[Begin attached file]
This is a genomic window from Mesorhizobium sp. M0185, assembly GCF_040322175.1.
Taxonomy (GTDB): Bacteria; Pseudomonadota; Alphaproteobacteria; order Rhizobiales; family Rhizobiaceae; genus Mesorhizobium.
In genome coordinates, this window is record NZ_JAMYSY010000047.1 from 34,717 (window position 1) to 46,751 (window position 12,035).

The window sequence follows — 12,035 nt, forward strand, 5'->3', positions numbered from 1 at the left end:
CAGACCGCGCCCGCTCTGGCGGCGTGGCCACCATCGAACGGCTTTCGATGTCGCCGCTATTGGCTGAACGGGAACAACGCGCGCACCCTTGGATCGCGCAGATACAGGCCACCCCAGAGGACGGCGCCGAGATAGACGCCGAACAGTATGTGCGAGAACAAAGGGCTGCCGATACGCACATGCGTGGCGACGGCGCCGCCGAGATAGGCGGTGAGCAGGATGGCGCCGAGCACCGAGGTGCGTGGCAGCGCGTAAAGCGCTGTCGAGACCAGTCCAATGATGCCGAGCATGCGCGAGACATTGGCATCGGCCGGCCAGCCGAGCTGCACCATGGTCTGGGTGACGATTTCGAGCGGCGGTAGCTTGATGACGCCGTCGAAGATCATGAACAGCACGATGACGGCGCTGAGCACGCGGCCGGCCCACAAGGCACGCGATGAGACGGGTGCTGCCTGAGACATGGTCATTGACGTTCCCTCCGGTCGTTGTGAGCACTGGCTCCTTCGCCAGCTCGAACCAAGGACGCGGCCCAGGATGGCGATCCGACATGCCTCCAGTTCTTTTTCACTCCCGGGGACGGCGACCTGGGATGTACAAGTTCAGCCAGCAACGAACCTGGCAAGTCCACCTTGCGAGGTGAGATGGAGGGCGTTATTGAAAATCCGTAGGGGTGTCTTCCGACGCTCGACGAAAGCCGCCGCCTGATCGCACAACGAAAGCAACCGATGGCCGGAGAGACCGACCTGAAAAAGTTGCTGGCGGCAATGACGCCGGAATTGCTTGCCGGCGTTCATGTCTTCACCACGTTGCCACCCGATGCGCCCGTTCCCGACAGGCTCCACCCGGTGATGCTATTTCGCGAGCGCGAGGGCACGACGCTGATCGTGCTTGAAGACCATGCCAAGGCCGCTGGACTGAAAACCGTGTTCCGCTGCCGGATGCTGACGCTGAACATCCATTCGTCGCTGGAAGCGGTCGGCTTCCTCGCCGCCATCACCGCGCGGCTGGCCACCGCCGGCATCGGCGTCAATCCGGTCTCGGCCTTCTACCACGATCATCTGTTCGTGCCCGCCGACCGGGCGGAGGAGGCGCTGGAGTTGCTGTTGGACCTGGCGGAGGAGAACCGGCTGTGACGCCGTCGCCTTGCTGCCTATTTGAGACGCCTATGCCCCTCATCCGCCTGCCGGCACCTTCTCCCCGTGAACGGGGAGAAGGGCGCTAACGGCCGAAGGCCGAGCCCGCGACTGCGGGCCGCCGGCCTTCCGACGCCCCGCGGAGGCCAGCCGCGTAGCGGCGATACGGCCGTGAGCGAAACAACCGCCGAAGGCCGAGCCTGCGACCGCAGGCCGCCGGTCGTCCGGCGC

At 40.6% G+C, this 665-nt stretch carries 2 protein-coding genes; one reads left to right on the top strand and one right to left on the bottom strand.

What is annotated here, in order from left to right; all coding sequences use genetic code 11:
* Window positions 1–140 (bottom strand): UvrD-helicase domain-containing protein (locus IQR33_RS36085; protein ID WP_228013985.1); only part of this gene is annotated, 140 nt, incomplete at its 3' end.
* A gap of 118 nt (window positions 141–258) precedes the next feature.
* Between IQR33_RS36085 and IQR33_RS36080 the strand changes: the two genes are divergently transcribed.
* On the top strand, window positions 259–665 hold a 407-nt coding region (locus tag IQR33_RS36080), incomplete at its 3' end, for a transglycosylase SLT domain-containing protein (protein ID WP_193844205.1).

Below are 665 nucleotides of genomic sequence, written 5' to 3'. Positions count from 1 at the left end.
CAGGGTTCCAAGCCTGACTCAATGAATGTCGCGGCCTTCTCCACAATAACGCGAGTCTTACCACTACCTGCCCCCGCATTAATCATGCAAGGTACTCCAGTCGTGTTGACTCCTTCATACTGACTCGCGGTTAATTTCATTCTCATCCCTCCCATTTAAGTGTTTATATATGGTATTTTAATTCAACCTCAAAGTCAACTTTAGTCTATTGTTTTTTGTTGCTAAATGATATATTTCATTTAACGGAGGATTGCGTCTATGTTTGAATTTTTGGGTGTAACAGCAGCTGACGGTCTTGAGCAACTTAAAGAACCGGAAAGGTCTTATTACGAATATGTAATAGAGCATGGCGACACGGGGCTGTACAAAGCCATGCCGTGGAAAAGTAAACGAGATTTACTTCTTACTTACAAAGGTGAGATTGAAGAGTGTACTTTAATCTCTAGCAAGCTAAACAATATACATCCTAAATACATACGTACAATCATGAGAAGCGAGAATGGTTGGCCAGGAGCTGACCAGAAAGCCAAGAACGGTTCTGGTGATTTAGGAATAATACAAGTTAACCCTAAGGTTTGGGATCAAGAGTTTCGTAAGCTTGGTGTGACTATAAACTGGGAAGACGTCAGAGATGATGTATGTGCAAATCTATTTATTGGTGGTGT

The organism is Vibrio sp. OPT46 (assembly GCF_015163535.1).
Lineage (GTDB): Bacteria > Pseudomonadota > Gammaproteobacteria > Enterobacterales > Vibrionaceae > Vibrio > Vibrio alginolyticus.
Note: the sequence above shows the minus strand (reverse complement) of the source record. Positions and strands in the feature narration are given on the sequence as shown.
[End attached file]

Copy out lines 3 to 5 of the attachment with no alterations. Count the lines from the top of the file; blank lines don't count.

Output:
In genome coordinates, this window is record NZ_JAMYSY010000047.1 from 34,717 (window position 1) to 46,751 (window position 12,035).

The window sequence follows — 12,035 nt, forward strand, 5'->3', positions numbered from 1 at the left end:
CAGACCGCGCCCGCTCTGGCGGCGTGGCCACCATCGAACGGCTTTCGATGTCGCCGCTATTGGCTGAACGGGAACAACGCGCGCACCCTTGGATCGCGCAGATACAGGCCACCCCAGAGGACGGCGCCGAGATAGACGCCGAACAGTATGTGCGAGAACAAAGGGCTGCCGATACGCACATGCGTGGCGACGGCGCCGCCGAGATAGGCGGTGAGCAGGATGGCGCCGAGCACCGAGGTGCGTGGCAGCGCGTAAAGCGCTGTCGAGACCAGTCCAATGATGCCGAGCATGCGCGAGACATTGGCATCGGCCGGCCAGCCGAGCTGCACCATGGTCTGGGTGACGATTTCGAGCGGCGGTAGCTTGATGACGCCGTCGAAGATCATGAACAGCACGATGACGGCGCTGAGCACGCGGCCGGCCCACAAGGCACGCGATGAGACGGGTGCTGCCTGAGACATGGTCATTGACGTTCCCTCCGGTCGTTGTGAGCACTGGCTCCTTCGCCAGCTCGAACCAAGGACGCGGCCCAGGATGGCGATCCGACATGCCTCCAGTTCTTTTTCACTCCCGGGGACGGCGACCTGGGATGTACAAGTTCAGCCAGCAACGAACCTGGCAAGTCCACCTTGCGAGGTGAGATGGAGGGCGTTATTGAAAATCCGTAGGGGTGTCTTCCGACGCTCGACGAAAGCCGCCGCCTGATCGCACAACGAAAGCAACCGATGGCCGGAGAGACCGACCTGAAAAAGTTGCTGGCGGCAATGACGCCGGAATTGCTTGCCGGCGTTCATGTCTTCACCACGTTGCCACCCGATGCGCCCGTTCCCGACAGGCTCCACCCGGTGATGCTATTTCGCGAGCGCGAGGGCACGACGCTGATCGTGCTTGAAGACCATGCCAAGGCCGCTGGACTGAAAACCGTGTTCCGCTGCCGGATGCTGACGCTGAACATCCATTCGTCGCTGGAAGCGGTCGGCTTCCTCGCCGCCATCACCGCGCGGCTGGCCACCGCCGGCATCGGCGTCAATCCGGTCTCGGCCTTCTACCACGATCATCTGTTCGTGCCCGCCGACCGGGCGGAGGAGGCGCTGGAGTTGCTGTTGGACCTGGCGGAGGAGAACCGGCTGTGACGCCGTCGCCTTGCTGCCTATTTGAGACGCCTATGCCCCTCATCCGCCTGCCGGCACCTTCTCCCCGTGAACGGGGAGAAGGGCGCTAACGGCCGAAGGCCGAGCCCGCGACTGCGGGCCGCCGGCCTTCCGACGCCCCGCGGAGGCCAGCCGCGTAGCGGCGATACGGCCGTGAGCGAAACAACCGCCGAAGGCCGAGCCTGCGACCGCAGGCCGCCGGTCGTCCGGCGC